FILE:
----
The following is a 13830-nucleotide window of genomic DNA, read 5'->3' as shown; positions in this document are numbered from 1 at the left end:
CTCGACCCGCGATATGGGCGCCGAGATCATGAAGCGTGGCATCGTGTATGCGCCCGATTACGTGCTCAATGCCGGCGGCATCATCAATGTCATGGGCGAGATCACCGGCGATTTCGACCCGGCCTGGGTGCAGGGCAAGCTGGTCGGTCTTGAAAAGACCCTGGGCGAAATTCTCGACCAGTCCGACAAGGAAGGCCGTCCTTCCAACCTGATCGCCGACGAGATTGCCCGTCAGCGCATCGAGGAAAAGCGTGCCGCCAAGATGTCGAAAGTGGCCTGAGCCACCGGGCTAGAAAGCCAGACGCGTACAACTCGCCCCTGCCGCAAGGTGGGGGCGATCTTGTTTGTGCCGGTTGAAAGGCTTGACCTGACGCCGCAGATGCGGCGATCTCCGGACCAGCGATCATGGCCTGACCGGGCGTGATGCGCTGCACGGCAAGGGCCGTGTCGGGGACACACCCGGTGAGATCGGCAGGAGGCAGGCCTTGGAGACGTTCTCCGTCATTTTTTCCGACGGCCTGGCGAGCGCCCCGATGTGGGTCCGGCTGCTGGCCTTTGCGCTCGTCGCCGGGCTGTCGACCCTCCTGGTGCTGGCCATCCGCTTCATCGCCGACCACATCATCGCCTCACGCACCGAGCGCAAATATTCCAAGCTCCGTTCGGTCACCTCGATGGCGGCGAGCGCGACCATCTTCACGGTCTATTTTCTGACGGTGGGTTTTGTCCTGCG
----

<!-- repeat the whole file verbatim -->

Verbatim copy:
The following is a 13830-nucleotide window of genomic DNA, read 5'->3' as shown; positions in this document are numbered from 1 at the left end:
CTCGACCCGCGATATGGGCGCCGAGATCATGAAGCGTGGCATCGTGTATGCGCCCGATTACGTGCTCAATGCCGGCGGCATCATCAATGTCATGGGCGAGATCACCGGCGATTTCGACCCGGCCTGGGTGCAGGGCAAGCTGGTCGGTCTTGAAAAGACCCTGGGCGAAATTCTCGACCAGTCCGACAAGGAAGGCCGTCCTTCCAACCTGATCGCCGACGAGATTGCCCGTCAGCGCATCGAGGAAAAGCGTGCCGCCAAGATGTCGAAAGTGGCCTGAGCCACCGGGCTAGAAAGCCAGACGCGTACAACTCGCCCCTGCCGCAAGGTGGGGGCGATCTTGTTTGTGCCGGTTGAAAGGCTTGACCTGACGCCGCAGATGCGGCGATCTCCGGACCAGCGATCATGGCCTGACCGGGCGTGATGCGCTGCACGGCAAGGGCCGTGTCGGGGACACACCCGGTGAGATCGGCAGGAGGCAGGCCTTGGAGACGTTCTCCGTCATTTTTTCCGACGGCCTGGCGAGCGCCCCGATGTGGGTCCGGCTGCTGGCCTTTGCGCTCGTCGCCGGGCTGTCGACCCTCCTGGTGCTGGCCATCCGCTTCATCGCCGACCACATCATCGCCTCACGCACCGAGCGCAAATATTCCAAGCTCCGTTCGGTCACCTCGATGGCGGCGAGCGCGACCATCTTCACGGTCTATTTTCTGACGGTGGGTTTTGTCCTGCG